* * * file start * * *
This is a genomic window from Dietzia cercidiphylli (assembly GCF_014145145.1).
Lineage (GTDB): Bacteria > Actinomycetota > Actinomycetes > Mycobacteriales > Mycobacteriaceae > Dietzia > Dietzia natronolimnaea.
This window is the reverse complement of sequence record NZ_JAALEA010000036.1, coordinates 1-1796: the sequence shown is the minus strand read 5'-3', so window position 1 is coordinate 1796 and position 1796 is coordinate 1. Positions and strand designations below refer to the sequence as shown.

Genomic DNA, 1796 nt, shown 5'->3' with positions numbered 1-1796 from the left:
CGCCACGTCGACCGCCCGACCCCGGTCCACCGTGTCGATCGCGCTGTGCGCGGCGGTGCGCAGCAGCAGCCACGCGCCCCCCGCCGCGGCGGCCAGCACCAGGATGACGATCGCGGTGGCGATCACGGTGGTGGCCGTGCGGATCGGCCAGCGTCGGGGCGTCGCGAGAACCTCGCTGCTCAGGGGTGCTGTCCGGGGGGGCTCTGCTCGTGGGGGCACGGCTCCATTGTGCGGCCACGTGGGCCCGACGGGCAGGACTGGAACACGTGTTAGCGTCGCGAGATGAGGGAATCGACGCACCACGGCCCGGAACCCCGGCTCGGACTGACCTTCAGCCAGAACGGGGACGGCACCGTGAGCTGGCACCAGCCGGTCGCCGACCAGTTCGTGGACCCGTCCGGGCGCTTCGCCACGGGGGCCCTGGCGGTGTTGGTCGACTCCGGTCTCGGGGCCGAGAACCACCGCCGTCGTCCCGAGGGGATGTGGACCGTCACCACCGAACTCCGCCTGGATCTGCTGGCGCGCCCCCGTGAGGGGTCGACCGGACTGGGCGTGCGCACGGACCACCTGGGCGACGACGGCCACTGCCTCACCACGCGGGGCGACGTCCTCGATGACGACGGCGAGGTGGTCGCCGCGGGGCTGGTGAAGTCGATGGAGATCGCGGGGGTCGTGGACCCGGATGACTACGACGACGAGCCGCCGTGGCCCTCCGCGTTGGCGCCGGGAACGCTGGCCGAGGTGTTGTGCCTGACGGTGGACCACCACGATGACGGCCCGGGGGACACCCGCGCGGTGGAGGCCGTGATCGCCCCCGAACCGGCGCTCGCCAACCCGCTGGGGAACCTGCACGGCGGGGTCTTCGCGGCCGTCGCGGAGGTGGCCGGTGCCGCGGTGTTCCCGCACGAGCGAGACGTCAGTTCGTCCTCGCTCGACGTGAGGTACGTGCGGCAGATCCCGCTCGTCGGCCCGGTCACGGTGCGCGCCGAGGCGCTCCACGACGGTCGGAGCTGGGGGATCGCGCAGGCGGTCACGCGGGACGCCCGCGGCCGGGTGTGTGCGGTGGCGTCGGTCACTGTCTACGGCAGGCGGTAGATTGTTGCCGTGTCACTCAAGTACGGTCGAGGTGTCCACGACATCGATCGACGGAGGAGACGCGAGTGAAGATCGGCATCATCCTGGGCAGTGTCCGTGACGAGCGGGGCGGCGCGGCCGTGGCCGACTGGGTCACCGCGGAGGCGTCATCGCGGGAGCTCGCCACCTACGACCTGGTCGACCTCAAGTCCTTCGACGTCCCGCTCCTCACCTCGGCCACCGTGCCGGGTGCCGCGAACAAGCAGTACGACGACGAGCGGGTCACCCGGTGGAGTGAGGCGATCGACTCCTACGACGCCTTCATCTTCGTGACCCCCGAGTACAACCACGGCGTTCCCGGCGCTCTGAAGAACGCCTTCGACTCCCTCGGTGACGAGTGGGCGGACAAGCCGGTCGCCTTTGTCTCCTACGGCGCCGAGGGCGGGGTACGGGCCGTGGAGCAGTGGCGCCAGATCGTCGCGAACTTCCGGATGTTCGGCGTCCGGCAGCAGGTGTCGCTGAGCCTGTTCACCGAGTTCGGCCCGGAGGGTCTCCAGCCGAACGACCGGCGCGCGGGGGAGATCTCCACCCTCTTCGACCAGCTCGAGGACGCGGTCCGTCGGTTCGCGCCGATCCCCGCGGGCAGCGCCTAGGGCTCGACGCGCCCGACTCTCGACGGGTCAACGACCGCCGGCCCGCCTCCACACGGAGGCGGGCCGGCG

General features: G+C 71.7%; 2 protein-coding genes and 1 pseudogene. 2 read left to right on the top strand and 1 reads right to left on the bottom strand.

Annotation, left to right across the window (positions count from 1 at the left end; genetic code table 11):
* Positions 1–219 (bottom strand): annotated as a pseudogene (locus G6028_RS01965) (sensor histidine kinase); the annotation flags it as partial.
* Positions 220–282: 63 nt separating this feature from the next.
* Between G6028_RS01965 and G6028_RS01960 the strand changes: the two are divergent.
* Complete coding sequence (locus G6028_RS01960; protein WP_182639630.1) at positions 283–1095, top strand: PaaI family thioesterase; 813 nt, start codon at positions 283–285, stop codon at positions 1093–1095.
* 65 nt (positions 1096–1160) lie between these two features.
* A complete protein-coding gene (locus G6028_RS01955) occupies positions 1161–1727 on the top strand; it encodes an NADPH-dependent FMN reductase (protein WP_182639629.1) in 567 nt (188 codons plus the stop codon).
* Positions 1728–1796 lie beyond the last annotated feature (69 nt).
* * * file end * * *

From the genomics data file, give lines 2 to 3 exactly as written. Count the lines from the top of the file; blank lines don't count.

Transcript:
Lineage (GTDB): Bacteria > Actinomycetota > Actinomycetes > Mycobacteriales > Mycobacteriaceae > Dietzia > Dietzia natronolimnaea.
This window is the reverse complement of sequence record NZ_JAALEA010000036.1, coordinates 1-1796: the sequence shown is the minus strand read 5'-3', so window position 1 is coordinate 1796 and position 1796 is coordinate 1. Positions and strand designations below refer to the sequence as shown.